2. Listening & bonding:
    • Scope of Listening and Bonding
    • Meeting and greeting
    • Creating a Safe Environment
    • Location
    • Time and Duration of Sessions
    • Privacy in Telephone and online counselling
    • Showing warmth on the phone
    • The contract
    • Helping the client relax
    • Listening with intent
    • Minimal Responses
    • Non Verbal Behaviour
    • Use of Voice
    • Use of Silence
    • Case Studies
    • Active Listening
    • Dealing with Silent Phone Calls
  3. Reflection:
    • Non Directive Counselling
    • Paraphrasing
    • Feelings
    • Reflection of Feeling
    • Client Responses to Reflection of Feelings
    • Reflection of Content and Feeling
    • Case Studies
  4. Questioning:
    • Open & Closed Questions
    • Other types of Questions (Linear, Information seeking, Strategic, Reflective, Clarification, etc.)
    • Questions to Avoid
    • Goals of Questioning
    • Identification
    • Assessment
    • Intervention
    • Case Studies
  5. Interview techniques:
    • Summarising
    • Application
    • Confrontation
    • Reframing
    • Case Studies
    • Perspective
    • Summary
  6. Changing beliefs and normalising:
    • Cognitive Behavioural Therapy
    • Changing Self-Destructive Beliefs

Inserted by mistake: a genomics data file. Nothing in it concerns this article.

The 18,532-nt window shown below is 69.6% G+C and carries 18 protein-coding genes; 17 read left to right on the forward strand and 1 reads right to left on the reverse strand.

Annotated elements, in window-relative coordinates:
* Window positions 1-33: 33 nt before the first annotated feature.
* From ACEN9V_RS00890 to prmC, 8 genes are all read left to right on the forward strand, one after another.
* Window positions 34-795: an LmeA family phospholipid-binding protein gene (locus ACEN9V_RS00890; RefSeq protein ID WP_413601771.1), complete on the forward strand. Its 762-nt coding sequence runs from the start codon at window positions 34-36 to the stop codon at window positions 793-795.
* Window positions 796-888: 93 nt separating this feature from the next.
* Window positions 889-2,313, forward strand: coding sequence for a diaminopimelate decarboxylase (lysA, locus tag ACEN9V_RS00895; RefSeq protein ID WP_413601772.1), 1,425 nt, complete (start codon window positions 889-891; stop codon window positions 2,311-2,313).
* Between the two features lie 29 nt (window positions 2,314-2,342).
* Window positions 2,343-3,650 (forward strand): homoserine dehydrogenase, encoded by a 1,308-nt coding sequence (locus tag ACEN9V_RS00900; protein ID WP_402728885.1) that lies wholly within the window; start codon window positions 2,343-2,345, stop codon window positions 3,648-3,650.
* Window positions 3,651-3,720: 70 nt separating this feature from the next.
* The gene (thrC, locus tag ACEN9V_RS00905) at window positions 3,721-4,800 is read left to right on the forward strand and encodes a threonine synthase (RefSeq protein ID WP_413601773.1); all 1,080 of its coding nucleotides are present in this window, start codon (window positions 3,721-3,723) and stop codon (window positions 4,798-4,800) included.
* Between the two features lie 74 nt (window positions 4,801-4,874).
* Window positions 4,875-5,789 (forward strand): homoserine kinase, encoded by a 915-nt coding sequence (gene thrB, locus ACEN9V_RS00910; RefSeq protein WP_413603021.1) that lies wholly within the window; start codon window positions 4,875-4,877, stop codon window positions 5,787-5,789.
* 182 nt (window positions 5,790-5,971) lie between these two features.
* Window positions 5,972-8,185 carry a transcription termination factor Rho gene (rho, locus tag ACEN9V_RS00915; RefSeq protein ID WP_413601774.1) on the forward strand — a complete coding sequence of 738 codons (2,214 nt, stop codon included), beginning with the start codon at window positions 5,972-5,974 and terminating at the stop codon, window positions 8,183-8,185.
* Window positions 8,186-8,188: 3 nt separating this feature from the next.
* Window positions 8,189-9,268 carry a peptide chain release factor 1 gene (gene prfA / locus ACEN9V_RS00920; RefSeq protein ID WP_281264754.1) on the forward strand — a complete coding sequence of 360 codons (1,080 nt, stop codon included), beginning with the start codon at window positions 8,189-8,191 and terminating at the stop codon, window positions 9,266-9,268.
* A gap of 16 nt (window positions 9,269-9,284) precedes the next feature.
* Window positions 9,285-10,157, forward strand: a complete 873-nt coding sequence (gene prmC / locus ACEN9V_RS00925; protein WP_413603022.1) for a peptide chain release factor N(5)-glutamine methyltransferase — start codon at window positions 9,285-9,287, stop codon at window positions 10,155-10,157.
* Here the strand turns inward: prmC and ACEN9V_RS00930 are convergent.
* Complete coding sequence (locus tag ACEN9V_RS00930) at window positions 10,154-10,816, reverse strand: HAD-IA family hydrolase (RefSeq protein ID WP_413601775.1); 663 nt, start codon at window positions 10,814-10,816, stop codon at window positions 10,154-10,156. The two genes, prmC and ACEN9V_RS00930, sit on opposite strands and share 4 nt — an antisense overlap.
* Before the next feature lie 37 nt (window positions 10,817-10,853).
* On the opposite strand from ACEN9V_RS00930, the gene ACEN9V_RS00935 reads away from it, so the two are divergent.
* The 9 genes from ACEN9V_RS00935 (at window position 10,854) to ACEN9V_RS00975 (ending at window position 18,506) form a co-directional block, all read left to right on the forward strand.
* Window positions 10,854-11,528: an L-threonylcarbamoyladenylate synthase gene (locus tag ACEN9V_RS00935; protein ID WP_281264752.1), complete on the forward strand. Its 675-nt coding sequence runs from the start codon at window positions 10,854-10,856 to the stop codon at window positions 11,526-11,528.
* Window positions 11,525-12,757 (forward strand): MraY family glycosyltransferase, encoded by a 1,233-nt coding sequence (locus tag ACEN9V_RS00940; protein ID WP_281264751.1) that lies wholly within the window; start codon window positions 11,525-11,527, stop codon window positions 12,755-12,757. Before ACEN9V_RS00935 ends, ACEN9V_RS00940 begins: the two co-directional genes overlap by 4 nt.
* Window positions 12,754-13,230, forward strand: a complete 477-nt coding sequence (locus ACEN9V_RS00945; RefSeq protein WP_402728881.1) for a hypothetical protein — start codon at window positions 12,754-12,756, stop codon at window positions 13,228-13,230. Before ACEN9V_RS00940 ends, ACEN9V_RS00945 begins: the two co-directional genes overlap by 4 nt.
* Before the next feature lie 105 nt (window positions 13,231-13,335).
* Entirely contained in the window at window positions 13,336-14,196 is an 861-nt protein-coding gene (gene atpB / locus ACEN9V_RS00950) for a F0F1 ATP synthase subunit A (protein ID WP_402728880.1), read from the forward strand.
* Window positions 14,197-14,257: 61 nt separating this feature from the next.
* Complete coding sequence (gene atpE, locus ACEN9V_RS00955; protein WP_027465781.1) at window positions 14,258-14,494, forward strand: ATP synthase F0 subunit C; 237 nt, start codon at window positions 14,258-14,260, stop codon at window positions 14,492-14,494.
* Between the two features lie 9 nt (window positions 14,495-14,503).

• Irrational Beliefs
    • Normalising
    • Case Studies
    • Designing a Questionnaire
  7. Finding solutions:
    • Moving Forward
    • Choices (Reviewing, Creating, Making choices)
    • Facilitating Actions
    • Gestalt Awareness Circle
    • Psychological Blocks
    • Case Study
  8. Ending the counselling:
    • Terminating the session
    • Closure
    • Further Meetings
    • Dependency
    • Confronting Dependency
    • Chronic Callers
    • Terminating Silent Phone Calls
    • Silent Endings
    • Case Study
    • Other Services

Each lesson culminates in an assignment which is submitted to the school, marked by the school's tutors and returned to you with any relevant suggestions, comments, and if necessary, extra reading.

Aims

  • Explain the processes involved in the training of counsellors in micro skills.
  • Explain how to commence the counselling process and evaluation of non-verbal responses and minimal responses.
  • Discuss both content and feeling, and their appropriateness to the counselling process.
  • Demonstrate different questioning techniques and to understand risks involved with some types of questioning.
  • Demonstrate how to use various micro-skills including summarising, confrontation, and reframing.
  • Demonstrate self-destructive beliefs and show methods of challenging them, including normalising.
  • Explain how counselling a client can improve their psychological well-being through making choices, overcoming psychological blocks and facilitating actions.
  • Demonstrate effective ways of terminating a counselling session and to explain ways of addressing dependency.

What You Will Do

  • Report on an observed counselling session, simulated or real.
  • Identify the learning methods available to the trainee counsellor.
  • Demonstrate difficulties that might arise when first learning and applying micro skills.
  • Identify why trainee counsellors might be unwilling to disclose personal problems during training.